肉は食べません vs. 肉は食べないんです

hey y’all. i’ll be traveling to Japan in a month and, as the thread title suggests, i don’t eat meat. as grammar really isn’t my strong suit, i wanted to ensure that i understood the difference between 肉は食べません and 肉は食べないんです – since i expect i’ll probably find the need to use at least one, and maybe both, while i’m in Japan.

my understanding from the Tae Kim grammar guide is that the -んだ or -んです form suggests that the preceding statement is being offered by way of explanation. so, as opposed to 肉は食べません, which is more of a stand-alone statement, 肉は食べないんです (or even, 肉は食べないんです、から), might be more appropriate as a way of declining an offer of meat (or an invitation to a yakitori stand, etc.). is that more or less on track? or are there other things i should be aware of?

of course, if there are any nuances concerning respect or politeness that i should be aware of, i’d be grateful for any guidance there as well. thanks, y’all!


I wonder if 菜食です (or 絶対菜食です) is something the average Japanese person would understand (or if that’s something a vegetarian/vegan Japanese person would say)

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I probably wouldn’t say that, because that’s “vegetarianism.” (Kind of; it’s more like “eating vegetables,” and searching seems to show that 菜食主義 is more common for strict vegetarianism.)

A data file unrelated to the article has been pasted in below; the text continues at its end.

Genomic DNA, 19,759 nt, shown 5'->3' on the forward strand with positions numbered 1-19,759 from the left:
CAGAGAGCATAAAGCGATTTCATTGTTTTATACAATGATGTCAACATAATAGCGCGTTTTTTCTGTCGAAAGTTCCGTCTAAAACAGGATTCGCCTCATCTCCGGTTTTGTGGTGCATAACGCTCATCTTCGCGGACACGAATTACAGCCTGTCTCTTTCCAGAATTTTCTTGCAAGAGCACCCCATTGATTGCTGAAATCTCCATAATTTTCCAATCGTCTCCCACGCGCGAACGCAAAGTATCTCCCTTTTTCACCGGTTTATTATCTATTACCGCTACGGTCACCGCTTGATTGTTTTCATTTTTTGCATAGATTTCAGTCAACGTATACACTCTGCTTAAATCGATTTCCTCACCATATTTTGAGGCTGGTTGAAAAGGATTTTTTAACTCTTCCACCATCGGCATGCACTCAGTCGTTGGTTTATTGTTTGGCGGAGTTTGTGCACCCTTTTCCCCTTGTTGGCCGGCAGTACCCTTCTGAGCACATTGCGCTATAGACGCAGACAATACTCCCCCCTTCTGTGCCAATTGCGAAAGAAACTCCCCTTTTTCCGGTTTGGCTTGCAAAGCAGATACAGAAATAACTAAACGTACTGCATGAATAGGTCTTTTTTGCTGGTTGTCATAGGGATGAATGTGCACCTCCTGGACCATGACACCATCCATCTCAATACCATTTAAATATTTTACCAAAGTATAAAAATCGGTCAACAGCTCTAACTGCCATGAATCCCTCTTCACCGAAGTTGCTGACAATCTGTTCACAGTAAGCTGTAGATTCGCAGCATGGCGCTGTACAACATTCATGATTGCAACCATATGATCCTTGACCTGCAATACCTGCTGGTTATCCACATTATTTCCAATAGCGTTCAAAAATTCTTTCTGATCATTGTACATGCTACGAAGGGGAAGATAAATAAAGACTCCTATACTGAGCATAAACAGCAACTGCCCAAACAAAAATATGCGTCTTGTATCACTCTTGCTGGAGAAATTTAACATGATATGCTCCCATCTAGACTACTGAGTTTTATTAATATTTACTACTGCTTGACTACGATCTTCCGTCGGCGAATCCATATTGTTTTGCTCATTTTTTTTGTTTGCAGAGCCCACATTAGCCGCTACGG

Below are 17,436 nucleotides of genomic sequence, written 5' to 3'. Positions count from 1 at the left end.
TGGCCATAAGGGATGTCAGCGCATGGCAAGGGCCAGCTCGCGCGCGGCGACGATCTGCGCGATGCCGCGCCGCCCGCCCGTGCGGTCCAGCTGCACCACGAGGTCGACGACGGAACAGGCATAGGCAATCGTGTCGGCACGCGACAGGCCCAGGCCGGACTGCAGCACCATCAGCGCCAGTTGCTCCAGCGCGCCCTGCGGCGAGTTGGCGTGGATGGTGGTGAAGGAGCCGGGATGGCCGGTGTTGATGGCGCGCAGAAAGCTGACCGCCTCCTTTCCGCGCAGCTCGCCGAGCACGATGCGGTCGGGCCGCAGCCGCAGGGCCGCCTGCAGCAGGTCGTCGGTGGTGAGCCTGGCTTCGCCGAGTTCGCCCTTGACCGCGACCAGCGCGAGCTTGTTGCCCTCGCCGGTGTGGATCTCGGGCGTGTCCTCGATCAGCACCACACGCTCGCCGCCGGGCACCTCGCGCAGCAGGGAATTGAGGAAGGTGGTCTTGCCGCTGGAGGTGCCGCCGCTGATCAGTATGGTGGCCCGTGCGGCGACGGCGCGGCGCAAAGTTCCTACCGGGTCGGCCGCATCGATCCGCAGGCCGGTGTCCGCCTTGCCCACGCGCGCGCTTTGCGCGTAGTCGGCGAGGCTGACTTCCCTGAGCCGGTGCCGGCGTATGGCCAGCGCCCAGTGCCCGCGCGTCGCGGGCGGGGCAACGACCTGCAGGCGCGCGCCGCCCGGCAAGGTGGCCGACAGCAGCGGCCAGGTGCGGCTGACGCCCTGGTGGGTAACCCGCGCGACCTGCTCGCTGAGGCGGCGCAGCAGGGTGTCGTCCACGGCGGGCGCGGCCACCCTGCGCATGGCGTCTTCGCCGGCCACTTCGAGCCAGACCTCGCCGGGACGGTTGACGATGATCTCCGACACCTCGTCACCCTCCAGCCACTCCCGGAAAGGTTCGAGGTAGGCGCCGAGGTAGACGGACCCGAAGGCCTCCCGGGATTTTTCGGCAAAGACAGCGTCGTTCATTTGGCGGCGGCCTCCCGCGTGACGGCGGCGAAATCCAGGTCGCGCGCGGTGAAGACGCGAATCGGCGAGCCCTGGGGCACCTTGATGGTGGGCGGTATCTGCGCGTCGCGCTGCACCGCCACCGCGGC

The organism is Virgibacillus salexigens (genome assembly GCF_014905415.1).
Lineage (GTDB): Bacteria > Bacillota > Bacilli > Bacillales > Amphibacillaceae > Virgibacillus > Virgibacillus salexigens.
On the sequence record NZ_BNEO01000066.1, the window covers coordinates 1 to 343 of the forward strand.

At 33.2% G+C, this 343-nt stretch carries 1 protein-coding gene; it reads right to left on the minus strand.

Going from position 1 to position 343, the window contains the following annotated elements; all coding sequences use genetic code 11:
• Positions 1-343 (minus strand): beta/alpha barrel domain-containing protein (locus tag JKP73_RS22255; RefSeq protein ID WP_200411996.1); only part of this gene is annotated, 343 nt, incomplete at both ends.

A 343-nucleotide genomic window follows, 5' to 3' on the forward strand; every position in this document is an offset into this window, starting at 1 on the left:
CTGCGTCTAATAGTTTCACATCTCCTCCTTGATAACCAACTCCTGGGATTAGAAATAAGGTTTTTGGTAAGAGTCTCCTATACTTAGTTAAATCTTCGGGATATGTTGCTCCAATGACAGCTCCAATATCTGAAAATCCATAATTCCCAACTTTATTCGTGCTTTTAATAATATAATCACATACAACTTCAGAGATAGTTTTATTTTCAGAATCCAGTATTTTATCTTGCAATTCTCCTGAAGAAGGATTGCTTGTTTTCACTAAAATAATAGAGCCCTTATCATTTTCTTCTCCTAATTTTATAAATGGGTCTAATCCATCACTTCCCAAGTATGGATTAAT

I see a mix of results online for both 菜食主義者 (which is a mouthful and probably more of a formal text definition than something for everyday speech), and ベジタリアン as a loan word. But I have no idea how in-common-parlance either is.

Re: Thread: You’re probably fine with either. You’re right that technically んです is more of an explanatory statement/qualifier/response, but in practice it’s also just a thing people do all the time when they forget to switch immediately into ます or are just speaking somewhat casually in situations that still call for polite forms. Since you’re qualifying your orders with it (I’d imagine), it wouldn’t be that weird to use んです either way. They’re both clear, so I wouldn’t worry about which one you end up saying in the moment.


thanks. would 肉は食べないんです be considered more casual than 肉は食べません? i would think that since it uses んです( rather than んだ) it would maybe still be the formal form? but maybe the understanding is nevertheless more informal? i certainly don’t want to imply any degree of disrespect, especially as i would already be in the situation of declining an offer.

(You’re) not eating sushi?
As for me, (I practice) vegetarianism.

I feel like that might work just fine, given how flexible topics and です are. I have no idea how a native speaker would express this idea though.

Not in any way that matters in the bulk of situations. (This is, granted, just my impression as a learner who’s been living in the country.)

If you want to be courteous to someone in, say a non-restaurant scenario, maaaaybe lean toward ません, and you can also append either with が. You’re not actually saying you’ll break–just softening the delivery. (Edit–Or lead into it with a が phrase like “I’d really like to eat it, but…” Either way should get your point across without sounding like such a flat and firm statement.)